The Fashion industry of Paris under Nazi occupation.
When the Germans conquered France in June 1940, they had one clear goal, to make Berlin the world’s capital. They planned to set the longest boulevards in Berlin, and an Arc de Triumph that would make the one in Paris look small, and of course Berlin would be the fashion capital of the world.
To set their plan in motion, the Nazis ordered all Parisian fashion houses to transfer their businesses from Paris to Berlin. The fashion houses had only one option left, to try to convince the Germans to change their minds.
For this mission, Chambre Syndicale president and small fashion house owner Lucien Lelong was sent to Berlin to try and persuade the Germans to change their order. Lelong explained to the Nazis that while the big fashion houses could be moved to Berlin, this action would destroy the entire fashion industry. According to him, all the big fashion houses relied on thousands of workers who served them, starting with button-makers, buckles, dye, and the fabric-dyeing industry. Not all of them could be transferred to Berlin.
The Germans were persuaded, and agreed to leave the French fashion industry in Paris. Throughout the war, German socialite women would come to Paris and purchase the best French fashion with German money, acting like the war ’didn’t exist.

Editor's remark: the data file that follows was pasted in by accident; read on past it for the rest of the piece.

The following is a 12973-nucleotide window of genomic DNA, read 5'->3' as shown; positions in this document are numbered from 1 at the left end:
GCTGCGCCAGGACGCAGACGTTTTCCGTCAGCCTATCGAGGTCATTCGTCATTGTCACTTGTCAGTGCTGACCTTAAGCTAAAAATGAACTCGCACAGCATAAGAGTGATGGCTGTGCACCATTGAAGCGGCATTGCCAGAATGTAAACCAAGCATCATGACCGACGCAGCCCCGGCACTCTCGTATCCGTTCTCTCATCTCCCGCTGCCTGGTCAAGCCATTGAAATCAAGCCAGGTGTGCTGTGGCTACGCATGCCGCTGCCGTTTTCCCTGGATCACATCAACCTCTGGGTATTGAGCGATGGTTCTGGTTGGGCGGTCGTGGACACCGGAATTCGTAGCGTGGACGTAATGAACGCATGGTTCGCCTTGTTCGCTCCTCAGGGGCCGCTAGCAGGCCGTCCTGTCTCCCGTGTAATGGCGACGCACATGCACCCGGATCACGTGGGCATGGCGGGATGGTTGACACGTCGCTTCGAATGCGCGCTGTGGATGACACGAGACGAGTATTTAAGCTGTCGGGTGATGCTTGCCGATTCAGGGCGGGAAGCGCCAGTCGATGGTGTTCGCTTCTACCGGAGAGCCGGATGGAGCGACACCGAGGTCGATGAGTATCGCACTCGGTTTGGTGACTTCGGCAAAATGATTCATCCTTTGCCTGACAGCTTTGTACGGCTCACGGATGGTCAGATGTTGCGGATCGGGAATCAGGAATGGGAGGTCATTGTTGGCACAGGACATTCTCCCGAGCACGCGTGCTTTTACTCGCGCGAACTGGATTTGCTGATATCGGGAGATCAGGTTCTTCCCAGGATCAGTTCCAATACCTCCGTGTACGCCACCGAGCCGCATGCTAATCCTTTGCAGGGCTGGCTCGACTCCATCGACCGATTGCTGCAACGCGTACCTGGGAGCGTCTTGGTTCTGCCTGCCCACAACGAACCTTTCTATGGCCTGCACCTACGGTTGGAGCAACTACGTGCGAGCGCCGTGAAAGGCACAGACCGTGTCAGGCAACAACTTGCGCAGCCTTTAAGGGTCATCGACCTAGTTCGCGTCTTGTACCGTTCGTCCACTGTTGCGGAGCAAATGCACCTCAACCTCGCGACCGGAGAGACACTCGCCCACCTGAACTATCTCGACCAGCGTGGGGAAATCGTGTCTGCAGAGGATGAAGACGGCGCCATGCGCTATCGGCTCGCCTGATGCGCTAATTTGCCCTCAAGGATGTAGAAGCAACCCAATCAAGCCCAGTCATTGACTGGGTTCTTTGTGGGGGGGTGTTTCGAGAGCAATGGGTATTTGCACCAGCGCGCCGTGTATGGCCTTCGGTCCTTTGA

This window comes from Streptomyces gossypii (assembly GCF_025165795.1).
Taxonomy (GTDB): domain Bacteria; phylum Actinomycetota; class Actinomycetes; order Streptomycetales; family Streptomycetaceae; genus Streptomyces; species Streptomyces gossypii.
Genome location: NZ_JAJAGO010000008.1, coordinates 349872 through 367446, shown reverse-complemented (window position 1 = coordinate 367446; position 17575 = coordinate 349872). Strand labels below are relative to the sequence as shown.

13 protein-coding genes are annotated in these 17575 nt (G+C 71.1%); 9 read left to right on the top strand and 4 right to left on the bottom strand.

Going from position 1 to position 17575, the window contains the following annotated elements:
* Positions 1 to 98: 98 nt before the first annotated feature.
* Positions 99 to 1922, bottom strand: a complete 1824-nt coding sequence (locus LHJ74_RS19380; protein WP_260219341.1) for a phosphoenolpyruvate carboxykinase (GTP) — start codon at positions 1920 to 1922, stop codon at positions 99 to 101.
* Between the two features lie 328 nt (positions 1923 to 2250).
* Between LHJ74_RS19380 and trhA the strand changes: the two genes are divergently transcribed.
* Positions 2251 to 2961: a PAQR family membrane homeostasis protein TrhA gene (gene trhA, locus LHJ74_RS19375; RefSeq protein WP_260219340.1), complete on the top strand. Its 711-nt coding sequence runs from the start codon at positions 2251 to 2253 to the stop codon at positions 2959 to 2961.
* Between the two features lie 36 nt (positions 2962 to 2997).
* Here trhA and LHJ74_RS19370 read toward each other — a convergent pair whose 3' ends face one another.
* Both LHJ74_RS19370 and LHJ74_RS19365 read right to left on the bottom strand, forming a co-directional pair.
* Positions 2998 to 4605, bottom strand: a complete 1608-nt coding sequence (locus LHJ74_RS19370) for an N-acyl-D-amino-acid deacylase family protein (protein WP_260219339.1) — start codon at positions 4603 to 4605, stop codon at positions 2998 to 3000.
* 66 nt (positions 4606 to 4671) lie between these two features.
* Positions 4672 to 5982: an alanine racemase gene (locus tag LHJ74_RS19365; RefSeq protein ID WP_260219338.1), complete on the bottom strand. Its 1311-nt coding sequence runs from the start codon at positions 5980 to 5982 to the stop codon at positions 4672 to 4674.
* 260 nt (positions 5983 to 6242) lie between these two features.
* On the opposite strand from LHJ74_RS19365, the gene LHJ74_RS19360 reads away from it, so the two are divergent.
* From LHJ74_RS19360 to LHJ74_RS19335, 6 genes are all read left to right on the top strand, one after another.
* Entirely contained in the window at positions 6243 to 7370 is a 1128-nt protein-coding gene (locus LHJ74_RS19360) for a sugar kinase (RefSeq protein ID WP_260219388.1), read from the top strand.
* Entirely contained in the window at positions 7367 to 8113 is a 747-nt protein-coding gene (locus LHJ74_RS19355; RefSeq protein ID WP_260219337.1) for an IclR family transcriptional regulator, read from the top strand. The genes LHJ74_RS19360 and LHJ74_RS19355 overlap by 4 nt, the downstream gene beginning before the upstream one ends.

After the war, the French fashion industry was accused of collaborating with the Germans while the French people suffered from a severe shortage of money and food. And there were murmurs that Lelong had been a collaborator. His case came to trial, but he was acquitted. The judge ruled that Lelong had cooperated only minimally with the Nazis to save France’s cultural heritage and its workers’ jobs.
Was Lelong’s agreement with the Nazis an act of collaboration or a heroic rescue of 12,000 jobs during wartime?
After the war, Lucien’s fashion house stopped working, and he is remembered only as the man who saved the Paris fashion industry, or a man who collaborated with the Germans.
During times of war, sometimes the line between collaborator and hero is not so clear.
LUCIEN LELONG SPORTSWEAR By Egidio Scaioni / Palais Galliera, musée de la Mode de la Ville de